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​Working in Care: Learning Disability Nurse

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​Working in Care: Learning Disability Nurse

As part of our Working in Care series we’ve been taking a closer look at the roles and responsibilities of different jobs in social care.

This time we’re exploring what a Learning Disability Nurse does and the qualities we look for when we’re recruiting people for these types of roles.

What is a Learning Disability Nurse?

Learning Disability Nurses are required in a variety of settings including people's homes, education, residential and community centres and hospitals. As a qualified medical professional they provide specialist healthcare and support to people with learning disabilities and their families.

At Paterson health and social care, our clients have a range of individual needs, and our Nurses provide tailored support for both their physical and mental health as well as practical support to empower them to live as independently as possible.

Many people with disabilities and complex needs face major challenges and inequalities in their daily lives but having a medical professional to advocate for them and help them break down stigmas can improve their outlook and quality of life.

The role of a Learning Disability Nurse is extremely varied and will depend on the type of care required by each individual however, typical responsibilities include:

-          Carrying out assessments to determine the right care based on a clients needs

-          Develop and implement tailored care plans

-          Helping clients to improve or maintain their physical and mental wellbeing

-          assisting with basic, practical living skills, such as getting dressed, preparing food and travelling

-          Working in partnership with other health and social care staff to ensure the best standards of care are delivered

-          Give clinical advice on treatments and medication in an easily understandable way

-          Create and maintain confidential records

-          Manage medicines, give injections and carry out clinical tasks

-          Organise social activities for clients

-          Keeping clients informed about their progress and ongoing care

-          Empowering clients to live a full life and to live as independently as possible.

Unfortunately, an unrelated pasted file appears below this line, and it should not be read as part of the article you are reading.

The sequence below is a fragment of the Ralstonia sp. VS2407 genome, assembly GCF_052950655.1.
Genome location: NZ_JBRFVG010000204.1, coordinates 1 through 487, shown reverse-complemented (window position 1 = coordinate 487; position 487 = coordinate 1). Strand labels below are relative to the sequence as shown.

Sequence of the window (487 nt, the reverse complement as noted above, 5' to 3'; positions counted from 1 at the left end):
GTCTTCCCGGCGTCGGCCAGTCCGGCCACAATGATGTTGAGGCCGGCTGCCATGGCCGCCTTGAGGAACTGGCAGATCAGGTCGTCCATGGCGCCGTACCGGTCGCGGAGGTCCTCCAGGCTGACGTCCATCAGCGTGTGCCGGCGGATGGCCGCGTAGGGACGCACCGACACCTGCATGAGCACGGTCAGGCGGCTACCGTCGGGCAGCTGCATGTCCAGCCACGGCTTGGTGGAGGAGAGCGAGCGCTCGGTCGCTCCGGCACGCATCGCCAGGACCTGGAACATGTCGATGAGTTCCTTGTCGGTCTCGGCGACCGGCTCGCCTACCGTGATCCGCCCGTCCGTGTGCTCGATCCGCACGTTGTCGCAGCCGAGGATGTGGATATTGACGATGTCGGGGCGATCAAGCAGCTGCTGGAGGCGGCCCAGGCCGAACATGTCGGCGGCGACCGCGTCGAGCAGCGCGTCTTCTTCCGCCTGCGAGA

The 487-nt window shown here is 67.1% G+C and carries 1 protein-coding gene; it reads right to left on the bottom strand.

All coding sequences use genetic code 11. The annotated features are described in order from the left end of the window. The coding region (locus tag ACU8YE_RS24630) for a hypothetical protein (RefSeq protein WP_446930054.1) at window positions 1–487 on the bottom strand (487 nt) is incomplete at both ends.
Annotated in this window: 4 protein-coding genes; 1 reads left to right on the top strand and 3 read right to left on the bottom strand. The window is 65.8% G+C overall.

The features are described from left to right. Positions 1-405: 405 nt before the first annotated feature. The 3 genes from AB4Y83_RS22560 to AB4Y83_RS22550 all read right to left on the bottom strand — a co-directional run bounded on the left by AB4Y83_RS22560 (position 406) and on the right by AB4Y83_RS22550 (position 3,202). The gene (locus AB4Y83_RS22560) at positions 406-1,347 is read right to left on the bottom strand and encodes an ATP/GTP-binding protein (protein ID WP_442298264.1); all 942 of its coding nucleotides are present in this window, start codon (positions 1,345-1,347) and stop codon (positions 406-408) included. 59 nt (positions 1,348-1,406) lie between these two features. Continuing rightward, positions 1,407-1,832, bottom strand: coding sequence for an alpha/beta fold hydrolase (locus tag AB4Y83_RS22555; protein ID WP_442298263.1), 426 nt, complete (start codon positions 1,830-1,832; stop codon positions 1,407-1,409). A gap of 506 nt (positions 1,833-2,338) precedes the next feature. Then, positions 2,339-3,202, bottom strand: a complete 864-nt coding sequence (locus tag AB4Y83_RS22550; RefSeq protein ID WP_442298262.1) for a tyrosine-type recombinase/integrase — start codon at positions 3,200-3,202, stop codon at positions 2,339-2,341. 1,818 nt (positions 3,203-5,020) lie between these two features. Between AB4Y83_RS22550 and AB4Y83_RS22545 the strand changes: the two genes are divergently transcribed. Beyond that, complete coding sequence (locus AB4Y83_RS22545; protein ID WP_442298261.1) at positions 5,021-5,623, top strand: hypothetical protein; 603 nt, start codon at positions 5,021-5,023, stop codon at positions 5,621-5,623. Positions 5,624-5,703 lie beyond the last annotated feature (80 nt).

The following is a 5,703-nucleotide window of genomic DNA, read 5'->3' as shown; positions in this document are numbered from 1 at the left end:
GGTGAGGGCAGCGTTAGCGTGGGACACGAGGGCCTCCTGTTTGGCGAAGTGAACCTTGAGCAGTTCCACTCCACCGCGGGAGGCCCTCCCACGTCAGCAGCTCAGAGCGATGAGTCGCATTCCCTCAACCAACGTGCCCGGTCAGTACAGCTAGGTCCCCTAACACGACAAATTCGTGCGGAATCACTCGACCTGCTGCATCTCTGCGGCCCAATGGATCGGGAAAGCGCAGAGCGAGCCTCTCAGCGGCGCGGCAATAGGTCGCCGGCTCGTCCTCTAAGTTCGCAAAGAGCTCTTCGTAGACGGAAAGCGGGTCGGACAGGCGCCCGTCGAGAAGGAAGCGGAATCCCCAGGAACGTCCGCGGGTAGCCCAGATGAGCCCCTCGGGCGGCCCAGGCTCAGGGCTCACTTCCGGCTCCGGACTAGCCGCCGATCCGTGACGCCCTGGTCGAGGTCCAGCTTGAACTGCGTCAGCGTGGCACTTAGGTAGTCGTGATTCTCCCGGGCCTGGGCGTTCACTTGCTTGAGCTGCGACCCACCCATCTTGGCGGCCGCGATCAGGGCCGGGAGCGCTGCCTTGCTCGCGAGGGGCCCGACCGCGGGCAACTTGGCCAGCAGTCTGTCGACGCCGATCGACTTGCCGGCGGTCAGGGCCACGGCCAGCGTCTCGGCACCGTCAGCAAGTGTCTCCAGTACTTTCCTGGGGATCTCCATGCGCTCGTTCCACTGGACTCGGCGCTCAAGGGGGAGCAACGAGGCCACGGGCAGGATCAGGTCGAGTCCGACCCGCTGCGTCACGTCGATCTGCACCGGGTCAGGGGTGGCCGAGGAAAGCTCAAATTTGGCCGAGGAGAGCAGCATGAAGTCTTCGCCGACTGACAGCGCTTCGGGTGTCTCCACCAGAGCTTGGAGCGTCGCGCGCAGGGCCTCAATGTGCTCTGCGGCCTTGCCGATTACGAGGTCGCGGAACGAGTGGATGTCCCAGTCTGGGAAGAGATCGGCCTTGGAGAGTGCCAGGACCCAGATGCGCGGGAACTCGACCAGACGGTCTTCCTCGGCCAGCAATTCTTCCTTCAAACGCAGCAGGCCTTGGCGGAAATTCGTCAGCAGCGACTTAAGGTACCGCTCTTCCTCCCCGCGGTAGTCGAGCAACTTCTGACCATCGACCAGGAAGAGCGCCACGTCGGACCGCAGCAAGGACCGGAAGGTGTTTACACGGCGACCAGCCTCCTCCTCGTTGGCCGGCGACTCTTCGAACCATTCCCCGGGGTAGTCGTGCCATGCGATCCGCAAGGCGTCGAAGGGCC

The role of a Learning Disability Nurse is not only rewarding, but it also offers huge scope for progression. Some nurses choose to specialise in a particular field, and others choose to work in a specific setting such as education or community care for example.

What qualities does a Learning Disability Nurse need?

There are multiple routes to becoming a Learning Disability Nurse, the main one being completing a degree course at university, but other options include nurse degree apprenticeships and nursing associate apprenticeships.

Personal attributes that we look for in our nurses include:

-          Care, compassion and empathy

-          Strong communication skills (written and verbal)

-          Patience and resilience

-          Able to work with a team

-          A great relationship builder

All our nurses have access to regular training, including health and safety training, moving and handling and basic life support.

As a Learning Disability Nurse, you’ll have the opportunity to make a genuine difference to the lives of the people you engage with and can help them reach their full potential.

If you have a genuine passion for helping others and would like to work in a friendly, diverse environment then why not apply now and join our team. We offer:

•£250 joining Bonus given after 300 hours completed

• £150 referral bonus given after 200 hours completed

•Comprehensive training

•The support of an experienced team

Visit our website to find out more: